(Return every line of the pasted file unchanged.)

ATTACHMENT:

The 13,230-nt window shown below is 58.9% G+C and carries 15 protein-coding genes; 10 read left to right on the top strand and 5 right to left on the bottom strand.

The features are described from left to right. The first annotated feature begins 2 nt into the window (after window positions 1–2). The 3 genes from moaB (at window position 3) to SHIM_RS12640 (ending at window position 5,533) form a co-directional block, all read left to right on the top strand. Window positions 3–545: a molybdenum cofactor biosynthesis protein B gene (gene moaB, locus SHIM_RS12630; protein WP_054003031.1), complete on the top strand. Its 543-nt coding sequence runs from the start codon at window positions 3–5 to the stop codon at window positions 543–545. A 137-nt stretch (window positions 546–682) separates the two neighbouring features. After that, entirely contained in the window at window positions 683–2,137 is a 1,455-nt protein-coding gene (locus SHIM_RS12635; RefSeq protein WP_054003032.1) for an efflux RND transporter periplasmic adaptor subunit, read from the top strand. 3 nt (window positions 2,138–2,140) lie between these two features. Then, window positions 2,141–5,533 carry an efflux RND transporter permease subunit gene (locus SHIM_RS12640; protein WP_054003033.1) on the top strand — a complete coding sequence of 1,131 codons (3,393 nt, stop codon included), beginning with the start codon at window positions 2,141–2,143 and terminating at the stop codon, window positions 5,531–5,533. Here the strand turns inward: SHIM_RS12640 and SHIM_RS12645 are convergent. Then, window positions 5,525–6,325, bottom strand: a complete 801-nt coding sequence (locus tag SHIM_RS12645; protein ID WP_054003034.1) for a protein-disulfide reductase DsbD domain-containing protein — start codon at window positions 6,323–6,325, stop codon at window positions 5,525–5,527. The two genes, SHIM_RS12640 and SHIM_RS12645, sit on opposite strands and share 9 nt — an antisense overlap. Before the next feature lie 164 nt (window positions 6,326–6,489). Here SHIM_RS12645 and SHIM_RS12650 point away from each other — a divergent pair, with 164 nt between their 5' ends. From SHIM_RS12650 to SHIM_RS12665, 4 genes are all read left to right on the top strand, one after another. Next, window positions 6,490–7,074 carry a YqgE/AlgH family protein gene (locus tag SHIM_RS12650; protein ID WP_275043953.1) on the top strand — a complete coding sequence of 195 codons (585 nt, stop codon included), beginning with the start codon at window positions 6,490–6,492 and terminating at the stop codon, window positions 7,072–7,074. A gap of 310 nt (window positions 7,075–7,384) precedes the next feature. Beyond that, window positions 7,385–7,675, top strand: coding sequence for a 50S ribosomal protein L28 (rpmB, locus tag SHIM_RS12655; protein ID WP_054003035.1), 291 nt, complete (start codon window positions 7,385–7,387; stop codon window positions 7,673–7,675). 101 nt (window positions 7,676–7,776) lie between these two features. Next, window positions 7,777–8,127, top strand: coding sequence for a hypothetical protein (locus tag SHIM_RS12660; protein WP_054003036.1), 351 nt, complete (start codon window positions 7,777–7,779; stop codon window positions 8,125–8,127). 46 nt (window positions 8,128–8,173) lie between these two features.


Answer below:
The 13,230-nt window shown below is 58.9% G+C and carries 15 protein-coding genes; 10 read left to right on the top strand and 5 right to left on the bottom strand.

The features are described from left to right. The first annotated feature begins 2 nt into the window (after window positions 1–2). The 3 genes from moaB (at window position 3) to SHIM_RS12640 (ending at window position 5,533) form a co-directional block, all read left to right on the top strand. Window positions 3–545: a molybdenum cofactor biosynthesis protein B gene (gene moaB, locus SHIM_RS12630; protein WP_054003031.1), complete on the top strand. Its 543-nt coding sequence runs from the start codon at window positions 3–5 to the stop codon at window positions 543–545. A 137-nt stretch (window positions 546–682) separates the two neighbouring features. After that, entirely contained in the window at window positions 683–2,137 is a 1,455-nt protein-coding gene (locus SHIM_RS12635; RefSeq protein WP_054003032.1) for an efflux RND transporter periplasmic adaptor subunit, read from the top strand. 3 nt (window positions 2,138–2,140) lie between these two features. Then, window positions 2,141–5,533 carry an efflux RND transporter permease subunit gene (locus SHIM_RS12640; protein WP_054003033.1) on the top strand — a complete coding sequence of 1,131 codons (3,393 nt, stop codon included), beginning with the start codon at window positions 2,141–2,143 and terminating at the stop codon, window positions 5,531–5,533. Here the strand turns inward: SHIM_RS12640 and SHIM_RS12645 are convergent. Then, window positions 5,525–6,325, bottom strand: a complete 801-nt coding sequence (locus tag SHIM_RS12645; protein ID WP_054003034.1) for a protein-disulfide reductase DsbD domain-containing protein — start codon at window positions 6,323–6,325, stop codon at window positions 5,525–5,527. The two genes, SHIM_RS12640 and SHIM_RS12645, sit on opposite strands and share 9 nt — an antisense overlap. Before the next feature lie 164 nt (window positions 6,326–6,489). Here SHIM_RS12645 and SHIM_RS12650 point away from each other — a divergent pair, with 164 nt between their 5' ends. From SHIM_RS12650 to SHIM_RS12665, 4 genes are all read left to right on the top strand, one after another. Next, window positions 6,490–7,074 carry a YqgE/AlgH family protein gene (locus tag SHIM_RS12650; protein ID WP_275043953.1) on the top strand — a complete coding sequence of 195 codons (585 nt, stop codon included), beginning with the start codon at window positions 6,490–6,492 and terminating at the stop codon, window positions 7,072–7,074. A gap of 310 nt (window positions 7,075–7,384) precedes the next feature. Beyond that, window positions 7,385–7,675, top strand: coding sequence for a 50S ribosomal protein L28 (rpmB, locus tag SHIM_RS12655; protein ID WP_054003035.1), 291 nt, complete (start codon window positions 7,385–7,387; stop codon window positions 7,673–7,675). 101 nt (window positions 7,676–7,776) lie between these two features. Next, window positions 7,777–8,127, top strand: coding sequence for a hypothetical protein (locus tag SHIM_RS12660; protein WP_054003036.1), 351 nt, complete (start codon window positions 7,777–7,779; stop codon window positions 8,125–8,127). 46 nt (window positions 8,128–8,173) lie between these two features.